Once upon a time, the general thinking in management science was that business strategy drove technology strategy, and that technology strategy enabled business strategy through operational and analytical systems. The trend began with the operational systems that supported transaction processing, and migrated to the analytical systems that provided information for managerial decision making and competitive advantage.
The term “strategy” means the beneficial positioning of an enterprise in marketplaces so as to deliver value over time; the “term” enterprise applies to for profit businesses, and not-for-profit activities. Business strategy determines products and services, markets, constituencies, the related infrastructure (functions, processes, facilities, and equipment), and the both the human and financial capital requirements to deliver value. Technology strategy addresses the information, processing, and telecommunications requirements in terms of applications, data and databases, hardware, systems software, and communications infrastructure, and the associated human and financial capital requirements.
As information, process control, and telecommunications technologies became interconnected, especially as a consequence of the internet, and systems were able to operate in real-time model between suppliers, employees, and customers in enterprise, supply chain, and demand chain management activities, the role of technology shifted to both a driver and enabler of business strategy. The role impacts all functions of a business including legal, finance, human resources, research and development, business development, operations, and the information technology function itself.
With the development of mobile technologies for business and personal use for professional, vocational, and social applications, and the trend towards “bring your own device,” business and technology strategy now have a “yin and yang” relationship, whereby business and technology disciplines are complementary and form an interconnected and interdependent relationship. For businesses that offer technology-based products and services, the relationship between the two disciplines is even tighter. What started as a discipline known as electronic data processing (EDP), that migrated to information technology (IT), has now migrated to “B/T,” the blend of business and technology strategy and execution for competitive advantage.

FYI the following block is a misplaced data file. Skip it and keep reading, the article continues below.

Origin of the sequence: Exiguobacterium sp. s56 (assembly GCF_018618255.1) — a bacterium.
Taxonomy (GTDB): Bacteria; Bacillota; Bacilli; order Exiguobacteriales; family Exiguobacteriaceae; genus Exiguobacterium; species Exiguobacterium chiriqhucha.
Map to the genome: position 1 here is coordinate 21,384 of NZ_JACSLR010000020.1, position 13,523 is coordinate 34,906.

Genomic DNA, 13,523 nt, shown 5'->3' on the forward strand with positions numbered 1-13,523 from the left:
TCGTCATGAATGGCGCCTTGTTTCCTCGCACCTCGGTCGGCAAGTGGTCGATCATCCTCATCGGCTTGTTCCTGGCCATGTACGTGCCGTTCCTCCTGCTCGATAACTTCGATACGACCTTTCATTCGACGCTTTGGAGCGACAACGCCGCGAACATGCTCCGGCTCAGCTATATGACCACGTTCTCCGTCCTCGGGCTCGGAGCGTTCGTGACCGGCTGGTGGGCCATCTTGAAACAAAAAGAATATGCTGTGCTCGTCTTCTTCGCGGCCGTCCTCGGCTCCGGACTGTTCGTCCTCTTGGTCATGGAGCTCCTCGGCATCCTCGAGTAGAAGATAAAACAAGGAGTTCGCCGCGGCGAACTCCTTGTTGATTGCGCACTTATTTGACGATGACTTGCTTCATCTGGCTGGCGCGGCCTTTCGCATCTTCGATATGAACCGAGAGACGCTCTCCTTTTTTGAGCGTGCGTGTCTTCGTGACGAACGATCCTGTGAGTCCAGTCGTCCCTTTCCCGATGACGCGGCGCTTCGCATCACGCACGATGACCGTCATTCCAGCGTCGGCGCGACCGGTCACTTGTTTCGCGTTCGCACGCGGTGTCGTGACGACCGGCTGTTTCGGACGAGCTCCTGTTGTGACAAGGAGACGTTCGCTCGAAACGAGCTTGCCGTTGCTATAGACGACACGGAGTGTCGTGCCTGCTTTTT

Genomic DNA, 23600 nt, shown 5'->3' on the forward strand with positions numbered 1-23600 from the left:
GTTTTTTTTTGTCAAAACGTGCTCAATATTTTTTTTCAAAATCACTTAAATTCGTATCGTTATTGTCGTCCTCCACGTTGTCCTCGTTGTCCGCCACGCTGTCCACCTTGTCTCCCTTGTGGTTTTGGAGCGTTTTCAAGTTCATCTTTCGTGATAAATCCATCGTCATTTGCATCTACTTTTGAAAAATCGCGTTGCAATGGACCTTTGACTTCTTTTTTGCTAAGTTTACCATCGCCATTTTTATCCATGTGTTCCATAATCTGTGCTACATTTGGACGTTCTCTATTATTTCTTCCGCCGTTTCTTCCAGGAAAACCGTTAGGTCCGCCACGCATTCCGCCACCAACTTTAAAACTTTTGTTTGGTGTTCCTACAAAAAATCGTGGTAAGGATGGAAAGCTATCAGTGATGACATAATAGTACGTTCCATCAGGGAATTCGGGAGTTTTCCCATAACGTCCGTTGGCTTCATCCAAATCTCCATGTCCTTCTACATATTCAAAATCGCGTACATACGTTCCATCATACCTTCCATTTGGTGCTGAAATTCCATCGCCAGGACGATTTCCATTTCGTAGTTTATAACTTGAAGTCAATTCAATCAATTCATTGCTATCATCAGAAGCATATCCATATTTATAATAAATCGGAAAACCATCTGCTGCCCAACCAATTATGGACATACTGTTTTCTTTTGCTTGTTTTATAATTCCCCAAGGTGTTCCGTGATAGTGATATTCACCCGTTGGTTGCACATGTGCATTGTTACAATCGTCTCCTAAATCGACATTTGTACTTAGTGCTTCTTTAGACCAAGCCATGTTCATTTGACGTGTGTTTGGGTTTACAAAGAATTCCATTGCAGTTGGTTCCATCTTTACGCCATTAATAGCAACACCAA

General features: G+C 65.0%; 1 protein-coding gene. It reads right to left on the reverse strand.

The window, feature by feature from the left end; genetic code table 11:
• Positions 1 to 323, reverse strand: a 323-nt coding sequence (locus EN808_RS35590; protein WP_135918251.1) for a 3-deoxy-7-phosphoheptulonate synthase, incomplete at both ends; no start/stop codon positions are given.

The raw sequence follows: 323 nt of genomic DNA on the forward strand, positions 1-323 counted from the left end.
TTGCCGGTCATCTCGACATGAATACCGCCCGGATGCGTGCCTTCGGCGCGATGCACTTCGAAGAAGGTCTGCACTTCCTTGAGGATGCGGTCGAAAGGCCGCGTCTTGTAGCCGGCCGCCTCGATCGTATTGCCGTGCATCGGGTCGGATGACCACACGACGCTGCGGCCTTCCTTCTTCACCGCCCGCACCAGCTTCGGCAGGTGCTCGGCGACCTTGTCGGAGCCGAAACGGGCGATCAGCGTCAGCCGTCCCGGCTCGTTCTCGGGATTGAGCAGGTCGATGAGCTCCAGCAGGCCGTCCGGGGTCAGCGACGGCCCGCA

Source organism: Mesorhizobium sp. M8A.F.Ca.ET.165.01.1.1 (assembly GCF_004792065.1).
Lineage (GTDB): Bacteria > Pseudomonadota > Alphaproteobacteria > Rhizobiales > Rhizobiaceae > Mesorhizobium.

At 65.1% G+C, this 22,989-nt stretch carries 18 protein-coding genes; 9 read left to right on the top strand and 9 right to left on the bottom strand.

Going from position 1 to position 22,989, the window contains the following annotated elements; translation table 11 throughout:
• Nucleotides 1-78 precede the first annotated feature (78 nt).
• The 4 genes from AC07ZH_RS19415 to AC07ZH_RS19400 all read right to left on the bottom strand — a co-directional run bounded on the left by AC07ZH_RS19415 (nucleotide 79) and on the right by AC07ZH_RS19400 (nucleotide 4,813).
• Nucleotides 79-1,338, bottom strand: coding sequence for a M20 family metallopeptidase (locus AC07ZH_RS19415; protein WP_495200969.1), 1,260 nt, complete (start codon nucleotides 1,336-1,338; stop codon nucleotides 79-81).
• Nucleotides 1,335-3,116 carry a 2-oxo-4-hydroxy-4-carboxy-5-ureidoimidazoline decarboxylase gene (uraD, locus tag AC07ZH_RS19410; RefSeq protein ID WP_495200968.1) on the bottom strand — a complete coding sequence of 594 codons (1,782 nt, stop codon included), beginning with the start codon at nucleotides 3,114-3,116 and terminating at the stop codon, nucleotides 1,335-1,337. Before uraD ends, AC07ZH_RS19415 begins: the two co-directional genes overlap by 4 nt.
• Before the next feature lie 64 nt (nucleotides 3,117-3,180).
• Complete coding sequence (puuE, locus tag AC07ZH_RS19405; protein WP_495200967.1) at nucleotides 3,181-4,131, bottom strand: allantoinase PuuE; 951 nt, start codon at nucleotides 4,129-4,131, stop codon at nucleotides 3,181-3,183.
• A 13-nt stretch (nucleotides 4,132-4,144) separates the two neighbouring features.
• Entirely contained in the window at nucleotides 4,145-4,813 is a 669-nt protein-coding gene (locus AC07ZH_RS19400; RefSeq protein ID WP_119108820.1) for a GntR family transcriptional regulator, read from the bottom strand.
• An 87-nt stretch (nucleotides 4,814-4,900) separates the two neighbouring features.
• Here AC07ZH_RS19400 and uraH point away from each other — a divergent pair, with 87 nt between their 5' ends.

Even a startup business in any industry has a list of technology issues that it has to address together with its business strategy in order to be at parity or better with its competitors. It has to be able to communicate effectively with employees, customers, suppliers, investors, and regulators on their technological terms.
The list of issues for all enterprises includes the scope of:
. Enterprise, supplier, and customer relationship management applications and databases
(Enterprise management applications include financial, management, and regulatory
accounting and reporting)
. Website, mobile, email, and productivity applications
. Professional and social networking applications
. Electronic payment and data interchange applications
. Onsite and remote, cloud, and mobile platforms
. Data privacy and security requirements
Key decisions have to be made regarding what is insured and what is outsourced. A general rule is to outsource utility functions and processes that don’t impact competitive advantage, and insource strategic functions and processes that do. For example, payroll processing is almost always a candidate for outsourcing in most enterprises, except perhaps very large institutional enterprises that may have complex human resource issues. Many small to mid-size enterprises use professional employment organizations (PEOs) for human resources management. However, an application that is mission critical to the business, especially in the supply or demand chains may be better in sourced. For example, an elearning company might outsource its enterprise management application, but insource its online curriculum delivery systems. Decisions to insource or outsource information technology functions may be made on a case-by-case basis, such as for application development, enhancement, and maintenance, and hardware, systems software, and network management. In general, development activities are better outsourced to highly skilled professionals, where as maintenance work may be insured. By comparison, facilities construction is outsourced to general contractors, who in turn use subcontractors, whereas facilities maintenance may be insourced.
All businesses require a Chief Information Officer position for internal information and process management. Those businesses that offer technology-based products and services may require a separate Chief Technology Officer position that focused on markets and customers. In emerging enterprises, these positions may be shared with other roles, whereas in institutional enterprises these positions may oversee large organizations. These positions are an essential part of the executive team that determines the future direction of the enterprise.